Reviews and Problems with The Legend of Heroes: Trails in the Sky
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Legend of Heroes: Trails in the Sky (PSP)
15 February 2012
Excerpt: Ten years ago, Estelle lost her mother when her town was attacked in a war. Her father was a high ranking commander in the war, but left the army to be with his family. He later joined and advanced in the ranks of the Bracer’s Guild. He’s often away on trips, and the game starts off five years ago when he comes home with a badly injured boy named Joshua, whom they adopt and treat as family.
Excerpt: It is rare to see a lot of new things in a role playing game these days. Most are following the same tried and true themes that have been established for years. The Legend of Heroes Trails in the Sky shakes things up in a variety of ways. The system is interesting, and hard to describe. The orbments contain quartz which are what gives the player elemental magical skills. You also need energy points to cast but that comes up later.
Excerpt: Falcom's Legend of Heroes series has one of the more complicated histories in game lore, and chronicling all of it is a substantial task. Merely accounting for The Legend of Heroes: Trails in the Sky is a task, since it was originally a PC release that was ported to the PSP before that version saw English localization in 2011.
Excerpt: Dear reader, the videogame industry is a strange place full of success stories and wild origins for many titles. Case in point, The Legend of Heroes: Trails in the Sky , a low budget, old-school RPG that started its life on PC's in Japan seven years ago! In fact, the whole series of Legend of Heroes has been given a second life recently by getting a fresh port for each game over the past few years onto the PSP.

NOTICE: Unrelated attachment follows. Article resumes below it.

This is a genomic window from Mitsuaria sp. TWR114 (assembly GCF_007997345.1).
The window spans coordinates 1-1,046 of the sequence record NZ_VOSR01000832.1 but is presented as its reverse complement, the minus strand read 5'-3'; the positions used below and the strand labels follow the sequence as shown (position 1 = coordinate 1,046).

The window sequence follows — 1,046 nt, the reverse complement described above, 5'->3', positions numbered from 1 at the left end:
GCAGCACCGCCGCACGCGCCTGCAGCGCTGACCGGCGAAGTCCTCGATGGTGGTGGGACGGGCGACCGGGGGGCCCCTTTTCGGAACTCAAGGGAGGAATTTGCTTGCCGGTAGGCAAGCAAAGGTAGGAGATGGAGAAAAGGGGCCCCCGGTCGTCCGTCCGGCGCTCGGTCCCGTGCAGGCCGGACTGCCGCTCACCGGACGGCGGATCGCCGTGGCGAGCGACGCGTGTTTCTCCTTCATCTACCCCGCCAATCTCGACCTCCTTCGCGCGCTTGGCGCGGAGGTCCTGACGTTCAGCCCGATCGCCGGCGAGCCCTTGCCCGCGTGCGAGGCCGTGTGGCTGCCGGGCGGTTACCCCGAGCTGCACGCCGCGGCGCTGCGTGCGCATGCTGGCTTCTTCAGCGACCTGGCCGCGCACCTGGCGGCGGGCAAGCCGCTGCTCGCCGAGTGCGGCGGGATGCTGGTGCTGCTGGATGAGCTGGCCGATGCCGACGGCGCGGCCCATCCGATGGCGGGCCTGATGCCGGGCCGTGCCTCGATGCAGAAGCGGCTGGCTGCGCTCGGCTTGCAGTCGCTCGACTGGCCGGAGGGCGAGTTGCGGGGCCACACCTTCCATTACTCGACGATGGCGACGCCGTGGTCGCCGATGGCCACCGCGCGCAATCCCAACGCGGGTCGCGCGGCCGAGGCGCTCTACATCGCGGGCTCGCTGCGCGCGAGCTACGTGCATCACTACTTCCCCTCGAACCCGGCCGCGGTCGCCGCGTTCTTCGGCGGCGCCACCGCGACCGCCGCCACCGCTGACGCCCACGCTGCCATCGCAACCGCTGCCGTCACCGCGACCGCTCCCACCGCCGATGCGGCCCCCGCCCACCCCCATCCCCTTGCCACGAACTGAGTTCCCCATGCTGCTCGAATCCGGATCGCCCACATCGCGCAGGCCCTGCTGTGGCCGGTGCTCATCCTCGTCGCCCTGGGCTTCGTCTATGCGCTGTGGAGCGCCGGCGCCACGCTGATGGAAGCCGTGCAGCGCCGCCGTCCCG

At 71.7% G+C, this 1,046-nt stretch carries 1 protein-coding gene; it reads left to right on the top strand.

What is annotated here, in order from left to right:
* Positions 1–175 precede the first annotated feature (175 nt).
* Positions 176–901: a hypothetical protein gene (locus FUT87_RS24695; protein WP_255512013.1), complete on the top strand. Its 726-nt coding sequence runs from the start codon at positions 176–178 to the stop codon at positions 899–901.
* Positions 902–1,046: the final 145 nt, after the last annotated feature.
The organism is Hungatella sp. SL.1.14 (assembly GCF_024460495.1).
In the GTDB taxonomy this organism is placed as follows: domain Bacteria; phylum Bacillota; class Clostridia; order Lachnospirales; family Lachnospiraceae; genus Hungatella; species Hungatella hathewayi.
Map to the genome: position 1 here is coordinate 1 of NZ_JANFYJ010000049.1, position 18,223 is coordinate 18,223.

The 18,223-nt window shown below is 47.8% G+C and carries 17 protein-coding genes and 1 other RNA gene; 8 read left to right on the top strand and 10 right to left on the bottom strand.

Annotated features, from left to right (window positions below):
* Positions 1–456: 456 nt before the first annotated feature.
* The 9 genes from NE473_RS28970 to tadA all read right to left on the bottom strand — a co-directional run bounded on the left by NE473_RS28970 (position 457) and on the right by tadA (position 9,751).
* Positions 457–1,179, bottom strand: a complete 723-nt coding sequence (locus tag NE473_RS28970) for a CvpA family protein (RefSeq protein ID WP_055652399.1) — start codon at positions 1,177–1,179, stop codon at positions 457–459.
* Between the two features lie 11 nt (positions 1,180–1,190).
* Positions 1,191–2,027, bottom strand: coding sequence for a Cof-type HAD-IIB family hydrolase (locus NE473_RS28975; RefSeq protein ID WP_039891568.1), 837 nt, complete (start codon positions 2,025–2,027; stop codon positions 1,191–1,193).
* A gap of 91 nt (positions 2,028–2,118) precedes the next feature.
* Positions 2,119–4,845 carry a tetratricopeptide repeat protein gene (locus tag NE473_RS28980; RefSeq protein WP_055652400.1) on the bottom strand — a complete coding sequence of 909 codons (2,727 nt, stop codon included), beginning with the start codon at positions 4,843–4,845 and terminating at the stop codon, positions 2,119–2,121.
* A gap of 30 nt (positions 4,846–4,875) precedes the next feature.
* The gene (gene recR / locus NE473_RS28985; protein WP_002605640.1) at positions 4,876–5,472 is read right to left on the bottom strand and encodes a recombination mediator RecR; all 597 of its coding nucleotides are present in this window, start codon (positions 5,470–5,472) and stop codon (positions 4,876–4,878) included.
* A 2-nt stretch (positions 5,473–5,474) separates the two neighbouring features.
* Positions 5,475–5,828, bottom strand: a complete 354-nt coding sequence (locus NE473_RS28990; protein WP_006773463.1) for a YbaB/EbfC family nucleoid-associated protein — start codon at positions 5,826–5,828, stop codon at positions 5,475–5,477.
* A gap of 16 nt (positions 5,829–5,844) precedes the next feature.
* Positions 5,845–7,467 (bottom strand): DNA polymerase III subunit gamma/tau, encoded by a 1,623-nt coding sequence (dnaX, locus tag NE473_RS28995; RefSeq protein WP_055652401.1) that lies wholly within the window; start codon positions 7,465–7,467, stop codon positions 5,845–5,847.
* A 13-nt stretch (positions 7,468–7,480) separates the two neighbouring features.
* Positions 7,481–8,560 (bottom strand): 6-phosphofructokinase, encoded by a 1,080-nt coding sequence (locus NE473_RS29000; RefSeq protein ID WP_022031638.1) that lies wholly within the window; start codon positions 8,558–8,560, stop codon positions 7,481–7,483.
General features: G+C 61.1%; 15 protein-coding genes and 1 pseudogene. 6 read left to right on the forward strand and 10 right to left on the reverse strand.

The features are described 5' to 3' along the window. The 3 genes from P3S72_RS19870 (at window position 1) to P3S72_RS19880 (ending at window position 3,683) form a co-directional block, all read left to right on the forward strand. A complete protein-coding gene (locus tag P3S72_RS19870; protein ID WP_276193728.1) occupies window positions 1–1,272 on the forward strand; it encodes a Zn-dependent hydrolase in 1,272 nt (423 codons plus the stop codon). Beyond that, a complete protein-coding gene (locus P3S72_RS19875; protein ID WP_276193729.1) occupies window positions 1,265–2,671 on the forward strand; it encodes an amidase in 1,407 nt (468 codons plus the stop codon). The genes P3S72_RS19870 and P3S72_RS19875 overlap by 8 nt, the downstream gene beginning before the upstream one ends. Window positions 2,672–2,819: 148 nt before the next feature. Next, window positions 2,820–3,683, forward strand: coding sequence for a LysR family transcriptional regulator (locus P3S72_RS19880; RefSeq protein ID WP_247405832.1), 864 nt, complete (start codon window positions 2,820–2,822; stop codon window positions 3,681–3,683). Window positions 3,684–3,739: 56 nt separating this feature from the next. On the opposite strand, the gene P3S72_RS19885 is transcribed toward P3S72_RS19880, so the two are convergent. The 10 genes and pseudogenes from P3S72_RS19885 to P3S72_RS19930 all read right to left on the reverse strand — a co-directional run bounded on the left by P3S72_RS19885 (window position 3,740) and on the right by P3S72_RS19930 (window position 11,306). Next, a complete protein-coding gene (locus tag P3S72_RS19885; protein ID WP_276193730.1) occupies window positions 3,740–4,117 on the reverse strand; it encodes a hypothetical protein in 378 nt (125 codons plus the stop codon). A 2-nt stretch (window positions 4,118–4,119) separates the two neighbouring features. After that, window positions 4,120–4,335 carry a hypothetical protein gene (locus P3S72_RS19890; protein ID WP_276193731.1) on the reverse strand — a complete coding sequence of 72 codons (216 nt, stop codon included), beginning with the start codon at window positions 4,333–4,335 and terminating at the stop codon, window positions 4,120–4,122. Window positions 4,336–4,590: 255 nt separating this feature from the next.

Excerpt: In the grand history of unlikely events, the surprising localization announcement by XSEED Games of The Legend of Heroes: Trails in the Sky probably doesn't rank very high, but for the gaming community it was a pretty huge shock. Released in Japan in 2004, Trails in the Sky gained a reputation for being one of the largest and wordiest RPGs ever made, and it was just part one of a trilogy.
Excerpt: Japanese Role Playing Games are a rarer breed nowadays. I'm not talking about the Final Fantasy's and Dragon Quests' with their massive fan bases and well known franchises, which are few and in-between, but rather the smaller, quirkier, less famous titles. Couple this with publisher's general aversion to releasing these games which take considerable time and money without guaranteed high profits, and you have an equation for one serious problem.